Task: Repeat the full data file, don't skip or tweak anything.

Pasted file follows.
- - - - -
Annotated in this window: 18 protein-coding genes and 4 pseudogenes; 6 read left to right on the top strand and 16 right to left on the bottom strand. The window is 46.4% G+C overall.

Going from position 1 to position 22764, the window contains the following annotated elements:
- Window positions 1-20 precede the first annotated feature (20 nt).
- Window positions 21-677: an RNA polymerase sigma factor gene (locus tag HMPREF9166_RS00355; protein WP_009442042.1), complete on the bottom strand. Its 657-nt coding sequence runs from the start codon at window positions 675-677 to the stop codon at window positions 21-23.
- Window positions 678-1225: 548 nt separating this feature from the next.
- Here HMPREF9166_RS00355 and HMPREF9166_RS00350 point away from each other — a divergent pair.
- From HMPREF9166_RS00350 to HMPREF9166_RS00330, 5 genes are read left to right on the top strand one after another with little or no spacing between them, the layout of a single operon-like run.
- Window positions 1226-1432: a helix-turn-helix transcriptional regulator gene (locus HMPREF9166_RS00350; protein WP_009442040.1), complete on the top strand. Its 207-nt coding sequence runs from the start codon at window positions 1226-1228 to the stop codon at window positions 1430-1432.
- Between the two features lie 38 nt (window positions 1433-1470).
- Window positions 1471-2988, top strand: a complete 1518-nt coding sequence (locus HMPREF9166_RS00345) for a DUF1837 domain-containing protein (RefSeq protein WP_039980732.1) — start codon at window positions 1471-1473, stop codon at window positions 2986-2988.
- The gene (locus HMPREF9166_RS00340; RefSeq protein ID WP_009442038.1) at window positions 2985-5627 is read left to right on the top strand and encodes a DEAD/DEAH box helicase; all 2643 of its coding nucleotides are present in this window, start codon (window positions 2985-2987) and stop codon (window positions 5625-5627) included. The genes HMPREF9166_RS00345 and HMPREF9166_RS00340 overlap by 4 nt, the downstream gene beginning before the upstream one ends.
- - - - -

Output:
Annotated in this window: 18 protein-coding genes and 4 pseudogenes; 6 read left to right on the top strand and 16 right to left on the bottom strand. The window is 46.4% G+C overall.

Going from position 1 to position 22764, the window contains the following annotated elements:
- Window positions 1-20 precede the first annotated feature (20 nt).
- Window positions 21-677: an RNA polymerase sigma factor gene (locus tag HMPREF9166_RS00355; protein WP_009442042.1), complete on the bottom strand. Its 657-nt coding sequence runs from the start codon at window positions 675-677 to the stop codon at window positions 21-23.
- Window positions 678-1225: 548 nt separating this feature from the next.
- Here HMPREF9166_RS00355 and HMPREF9166_RS00350 point away from each other — a divergent pair.
- From HMPREF9166_RS00350 to HMPREF9166_RS00330, 5 genes are read left to right on the top strand one after another with little or no spacing between them, the layout of a single operon-like run.
- Window positions 1226-1432: a helix-turn-helix transcriptional regulator gene (locus HMPREF9166_RS00350; protein WP_009442040.1), complete on the top strand. Its 207-nt coding sequence runs from the start codon at window positions 1226-1228 to the stop codon at window positions 1430-1432.
- Between the two features lie 38 nt (window positions 1433-1470).
- Window positions 1471-2988, top strand: a complete 1518-nt coding sequence (locus HMPREF9166_RS00345) for a DUF1837 domain-containing protein (RefSeq protein WP_039980732.1) — start codon at window positions 1471-1473, stop codon at window positions 2986-2988.
- The gene (locus HMPREF9166_RS00340; RefSeq protein ID WP_009442038.1) at window positions 2985-5627 is read left to right on the top strand and encodes a DEAD/DEAH box helicase; all 2643 of its coding nucleotides are present in this window, start codon (window positions 2985-2987) and stop codon (window positions 5625-5627) included. The genes HMPREF9166_RS00345 and HMPREF9166_RS00340 overlap by 4 nt, the downstream gene beginning before the upstream one ends.